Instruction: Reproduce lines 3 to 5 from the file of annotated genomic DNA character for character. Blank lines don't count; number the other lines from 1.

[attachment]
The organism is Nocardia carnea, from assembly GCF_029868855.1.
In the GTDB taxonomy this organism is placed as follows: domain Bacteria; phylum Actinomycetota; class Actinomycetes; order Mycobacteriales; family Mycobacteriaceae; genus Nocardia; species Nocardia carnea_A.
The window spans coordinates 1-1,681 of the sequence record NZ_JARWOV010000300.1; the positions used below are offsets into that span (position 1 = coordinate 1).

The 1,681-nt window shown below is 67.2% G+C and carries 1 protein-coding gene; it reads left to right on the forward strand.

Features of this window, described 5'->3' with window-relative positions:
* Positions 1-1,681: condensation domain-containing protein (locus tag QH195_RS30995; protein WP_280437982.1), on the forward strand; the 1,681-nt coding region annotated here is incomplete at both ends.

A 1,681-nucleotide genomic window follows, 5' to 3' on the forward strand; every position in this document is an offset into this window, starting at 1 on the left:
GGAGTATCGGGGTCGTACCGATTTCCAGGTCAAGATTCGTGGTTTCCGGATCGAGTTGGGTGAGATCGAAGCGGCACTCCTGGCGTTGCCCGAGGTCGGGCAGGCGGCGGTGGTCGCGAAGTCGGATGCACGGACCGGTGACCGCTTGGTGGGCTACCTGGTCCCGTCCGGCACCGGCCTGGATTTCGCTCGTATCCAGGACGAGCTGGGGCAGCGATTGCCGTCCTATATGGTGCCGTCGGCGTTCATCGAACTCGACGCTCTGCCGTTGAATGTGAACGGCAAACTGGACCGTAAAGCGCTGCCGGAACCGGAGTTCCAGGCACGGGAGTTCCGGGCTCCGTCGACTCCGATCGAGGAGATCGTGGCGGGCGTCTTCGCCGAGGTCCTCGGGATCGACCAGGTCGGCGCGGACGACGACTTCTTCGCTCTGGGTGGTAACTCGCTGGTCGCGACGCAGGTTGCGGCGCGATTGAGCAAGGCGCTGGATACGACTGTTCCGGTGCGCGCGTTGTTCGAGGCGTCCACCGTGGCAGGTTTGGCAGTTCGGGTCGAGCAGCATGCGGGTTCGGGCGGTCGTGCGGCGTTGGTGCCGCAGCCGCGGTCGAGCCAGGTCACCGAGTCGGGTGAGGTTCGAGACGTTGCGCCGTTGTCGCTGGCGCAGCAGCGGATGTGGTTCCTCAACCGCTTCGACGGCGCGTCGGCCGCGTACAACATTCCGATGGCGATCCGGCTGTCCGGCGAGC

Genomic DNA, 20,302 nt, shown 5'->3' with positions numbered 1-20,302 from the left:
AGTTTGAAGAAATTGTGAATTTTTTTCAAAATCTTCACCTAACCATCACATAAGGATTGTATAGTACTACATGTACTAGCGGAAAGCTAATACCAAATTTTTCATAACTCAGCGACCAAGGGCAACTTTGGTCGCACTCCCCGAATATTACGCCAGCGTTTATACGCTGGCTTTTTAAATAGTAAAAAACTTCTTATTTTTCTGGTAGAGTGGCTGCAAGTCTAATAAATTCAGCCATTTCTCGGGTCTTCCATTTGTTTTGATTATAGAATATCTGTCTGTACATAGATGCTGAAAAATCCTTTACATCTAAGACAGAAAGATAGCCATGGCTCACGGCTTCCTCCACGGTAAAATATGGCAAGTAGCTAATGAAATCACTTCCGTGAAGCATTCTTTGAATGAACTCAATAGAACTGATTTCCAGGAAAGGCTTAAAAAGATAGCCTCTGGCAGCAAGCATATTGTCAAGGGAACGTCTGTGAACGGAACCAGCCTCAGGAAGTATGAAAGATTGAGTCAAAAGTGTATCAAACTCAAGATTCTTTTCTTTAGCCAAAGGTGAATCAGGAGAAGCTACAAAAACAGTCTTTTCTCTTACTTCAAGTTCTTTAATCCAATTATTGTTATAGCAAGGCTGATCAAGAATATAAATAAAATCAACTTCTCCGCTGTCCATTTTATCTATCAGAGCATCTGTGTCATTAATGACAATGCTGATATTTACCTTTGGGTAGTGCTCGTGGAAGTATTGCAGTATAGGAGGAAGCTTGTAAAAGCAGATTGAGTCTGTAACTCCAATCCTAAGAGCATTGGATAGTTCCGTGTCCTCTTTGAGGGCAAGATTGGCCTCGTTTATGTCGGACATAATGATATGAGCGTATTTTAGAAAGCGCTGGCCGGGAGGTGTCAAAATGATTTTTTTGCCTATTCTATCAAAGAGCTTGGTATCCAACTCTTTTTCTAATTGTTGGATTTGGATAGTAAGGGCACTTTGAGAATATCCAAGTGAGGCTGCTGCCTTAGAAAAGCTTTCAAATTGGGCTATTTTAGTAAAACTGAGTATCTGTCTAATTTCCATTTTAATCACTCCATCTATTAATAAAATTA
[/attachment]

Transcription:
The window spans coordinates 1-1,681 of the sequence record NZ_JARWOV010000300.1; the positions used below are offsets into that span (position 1 = coordinate 1).

The 1,681-nt window shown below is 67.2% G+C and carries 1 protein-coding gene; it reads left to right on the forward strand.

Features of this window, described 5'->3' with window-relative positions: